Reimagining the nation after the Genocide against the Tutsi

In July 1994, after one hundred days of a systematically planned killing frenzy shaped by at least three decades of an ideology of divisionism, one million Tutsi had been killed. 

Millions of Rwandans, including most of those who had committed the genocide, had fled to neighbouring countries.

Rwanda was a wasteland with traumatized survivors wounded physically and emotionally. The values and institutions that had held Rwandans together had been shattered.  Rwanda as a nation was all but dead. Its social fabric had been destroyed.  Many observers predicted a doomed and failed state.

With this apocalyptic landscape, the post-July 1994 government spearheaded by the Rwandan Patriotic Front faced the gargantuan task of reinventing the nation and its institutions. Two instruments, among others, were used in rebuilding a new sense of nationhood: the 2003 constitution and homegrown solutions (mandated by Article 11 of the same), several of which were later institutionalized by organic laws.

The 2003 Constitution redefined inclusive citizenship. The preamble contributed to reimagining the nation by foregrounding the 1994 genocide against the Tutsi and vowing to “fight the ideology of genocide and all its manifestations and to eradicate ethnic, regional and any other form of divisions” and to “strengthen and promote national unity and reconciliation which were seriously shaken by the genocide and its consequences.”

Unlike previous constitutions (in 1962, 1978, and 1991), shaped by the 1959 Hutu Revolution and its logic of exclusion, the 2003 Constitution refers to “our centuries-old history” and the “positive values which characterized our ancestors […] as the basis for the existence and flourishing of our Nation.” The 2003 Constitution removed ideologies and practices of exclusion such as equating one ethnic group with the nation, mentioning ethnic groups on identity cards, and barring Rwandans scattered around the world from entering their homeland.

In a far-reaching move, article 76 mandates 24 of the 80-member Chamber of Deputies to be women. As a result, Rwanda has the highest level of female representation in parliament in the world today (61%) and has become an international case study in gender promotion.  Article 185 institutes a “gender monitoring office” charged with ensuring compliance with gender equality, equal opportunity, and fairness at all levels and in various institutions of national life.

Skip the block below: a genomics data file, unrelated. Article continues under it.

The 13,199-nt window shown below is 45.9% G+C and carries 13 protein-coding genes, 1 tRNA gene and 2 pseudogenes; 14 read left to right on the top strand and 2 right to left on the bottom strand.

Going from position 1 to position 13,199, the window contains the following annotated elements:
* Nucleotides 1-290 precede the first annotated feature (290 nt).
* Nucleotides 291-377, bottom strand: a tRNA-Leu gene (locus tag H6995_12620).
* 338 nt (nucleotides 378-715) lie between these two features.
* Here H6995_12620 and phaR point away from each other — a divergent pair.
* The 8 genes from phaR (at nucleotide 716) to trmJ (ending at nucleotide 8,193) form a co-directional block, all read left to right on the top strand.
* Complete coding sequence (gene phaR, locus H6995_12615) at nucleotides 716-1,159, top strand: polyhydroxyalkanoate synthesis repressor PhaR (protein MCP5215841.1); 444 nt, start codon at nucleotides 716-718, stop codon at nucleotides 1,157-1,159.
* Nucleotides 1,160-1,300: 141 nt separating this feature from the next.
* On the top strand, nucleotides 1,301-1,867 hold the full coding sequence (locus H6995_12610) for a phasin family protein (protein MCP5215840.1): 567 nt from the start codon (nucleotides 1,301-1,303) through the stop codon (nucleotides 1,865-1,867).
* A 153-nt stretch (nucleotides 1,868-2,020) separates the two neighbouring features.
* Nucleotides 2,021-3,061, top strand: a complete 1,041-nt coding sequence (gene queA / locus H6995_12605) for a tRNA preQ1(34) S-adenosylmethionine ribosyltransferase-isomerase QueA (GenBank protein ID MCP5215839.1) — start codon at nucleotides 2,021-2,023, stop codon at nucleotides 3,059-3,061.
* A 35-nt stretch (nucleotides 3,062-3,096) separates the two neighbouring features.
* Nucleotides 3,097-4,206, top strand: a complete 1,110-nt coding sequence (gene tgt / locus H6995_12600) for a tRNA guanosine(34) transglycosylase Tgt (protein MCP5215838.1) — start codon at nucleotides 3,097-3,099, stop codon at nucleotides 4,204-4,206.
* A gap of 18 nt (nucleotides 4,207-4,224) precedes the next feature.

National symbols such as the flag, the coat of arms, and the anthem were also changed after 1994. For example, the current anthem “Rwanda Nziza” (“Beautiful Rwanda”) exalts the country’s beauty, culture, and linguistic heritage as values that unite Rwandans.

Another example of reimagining the nation is seen in the Gacaca Courts.  These were institutionalized by article 152 of the 2003 Constitution to judge individuals accused of genocide and crimes against humanity between 1 October 1990 and 31 December 1994. They helped to try thousands of inmates and deal with overcrowded prisons. They also supported survivors’ healing, as these were allowed to tell their stories, and their suffering was acknowledged by their communities. Ultimately, truth and forgiveness contributed to mending the social fabric.

Another strategy used to mend the social fabric has consisted of revalorizing and leveraging other homegrown solutions, including but not limited to AbunziUmuganda, and Itorero.

Institutionalized by Article 159 of the Constitution of 2003 and  Organic Law No. 02/2010/OL regarding the jurisdiction of the Abunzi mediation Committees, the Abunzi mediation process promotes social harmony by avoiding the antagonistic procedures of the formal court room and saving costs associated with litigation.

Umuganda  is a community service done the last Saturday of every month. The population comes together to do work that benefits the community. Cleaning neighborhood, planting trees, building schools, and constructing houses for the needy are some examples of umuganda.  At the end of each umuganda, there is a community meeting that allows participants to engage in dialogue about issues in their communities and discuss solutions together, thus providing a venue for community building.

Itorerowas a more or less formal traditional education through which Rwandan males learned about military art, rhetoric, sports, and patriotism. In post-1994 Rwanda, the institution of Itorero was revived as a gender inclusive civic organization. It supports national unity and reconciliation and promotes national identity (Ndi Umunyarwanda-- Rwandanness), agaciro (dignity), integrity, and patriotism. It reaches out to the youth between the age of 16 and 35 (more than 60 percent of the Rwandan population) mostly in Rwanda but also in the Rwandan Communities abroad.

In 2013 the “Ndi Umunyarwanda” program was initiated to build national identity and cohesion and contribute to national unity and reconciliation through truth, trust, and dialogue.

Faced with the ditch of death and desolation after the genocide against the Tutsi and no comparable model to follow, Rwanda’s leadership opted for new thinking as well as resolute, resilient and purposeful leadership anchored in bold choices and homegrown solutions.

The views expressed in this article are of the author.